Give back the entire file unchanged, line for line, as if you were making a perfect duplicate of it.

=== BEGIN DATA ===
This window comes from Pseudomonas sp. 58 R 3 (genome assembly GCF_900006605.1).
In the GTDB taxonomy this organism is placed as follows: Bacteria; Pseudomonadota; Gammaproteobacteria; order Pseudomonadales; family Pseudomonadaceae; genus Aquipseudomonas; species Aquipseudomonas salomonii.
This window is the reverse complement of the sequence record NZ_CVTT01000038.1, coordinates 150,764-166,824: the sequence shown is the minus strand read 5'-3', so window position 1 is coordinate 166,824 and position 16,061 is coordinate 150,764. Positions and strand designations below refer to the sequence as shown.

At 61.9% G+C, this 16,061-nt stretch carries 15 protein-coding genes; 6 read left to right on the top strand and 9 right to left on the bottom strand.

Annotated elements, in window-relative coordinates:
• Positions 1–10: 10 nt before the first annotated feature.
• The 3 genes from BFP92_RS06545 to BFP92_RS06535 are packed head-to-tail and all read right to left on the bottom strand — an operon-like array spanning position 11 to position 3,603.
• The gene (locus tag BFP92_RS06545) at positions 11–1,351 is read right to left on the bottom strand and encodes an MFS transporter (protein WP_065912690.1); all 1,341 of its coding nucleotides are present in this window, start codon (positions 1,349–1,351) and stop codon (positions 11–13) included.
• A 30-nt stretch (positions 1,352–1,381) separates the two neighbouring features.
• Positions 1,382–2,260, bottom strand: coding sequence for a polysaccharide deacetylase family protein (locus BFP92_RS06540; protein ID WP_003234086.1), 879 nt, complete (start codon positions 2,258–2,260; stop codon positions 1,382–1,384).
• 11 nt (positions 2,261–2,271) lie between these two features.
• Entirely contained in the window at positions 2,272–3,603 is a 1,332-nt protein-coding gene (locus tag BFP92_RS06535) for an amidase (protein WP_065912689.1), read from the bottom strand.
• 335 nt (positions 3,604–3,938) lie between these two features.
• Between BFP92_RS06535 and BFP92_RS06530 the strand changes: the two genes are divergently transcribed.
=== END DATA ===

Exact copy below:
This window comes from Pseudomonas sp. 58 R 3 (genome assembly GCF_900006605.1).
In the GTDB taxonomy this organism is placed as follows: Bacteria; Pseudomonadota; Gammaproteobacteria; order Pseudomonadales; family Pseudomonadaceae; genus Aquipseudomonas; species Aquipseudomonas salomonii.
This window is the reverse complement of the sequence record NZ_CVTT01000038.1, coordinates 150,764-166,824: the sequence shown is the minus strand read 5'-3', so window position 1 is coordinate 166,824 and position 16,061 is coordinate 150,764. Positions and strand designations below refer to the sequence as shown.

At 61.9% G+C, this 16,061-nt stretch carries 15 protein-coding genes; 6 read left to right on the top strand and 9 right to left on the bottom strand.

Annotated elements, in window-relative coordinates:
• Positions 1–10: 10 nt before the first annotated feature.
• The 3 genes from BFP92_RS06545 to BFP92_RS06535 are packed head-to-tail and all read right to left on the bottom strand — an operon-like array spanning position 11 to position 3,603.
• The gene (locus tag BFP92_RS06545) at positions 11–1,351 is read right to left on the bottom strand and encodes an MFS transporter (protein WP_065912690.1); all 1,341 of its coding nucleotides are present in this window, start codon (positions 1,349–1,351) and stop codon (positions 11–13) included.
• A 30-nt stretch (positions 1,352–1,381) separates the two neighbouring features.
• Positions 1,382–2,260, bottom strand: coding sequence for a polysaccharide deacetylase family protein (locus BFP92_RS06540; protein ID WP_003234086.1), 879 nt, complete (start codon positions 2,258–2,260; stop codon positions 1,382–1,384).
• 11 nt (positions 2,261–2,271) lie between these two features.
• Entirely contained in the window at positions 2,272–3,603 is a 1,332-nt protein-coding gene (locus tag BFP92_RS06535) for an amidase (protein WP_065912689.1), read from the bottom strand.
• 335 nt (positions 3,604–3,938) lie between these two features.
• Between BFP92_RS06535 and BFP92_RS06530 the strand changes: the two genes are divergently transcribed.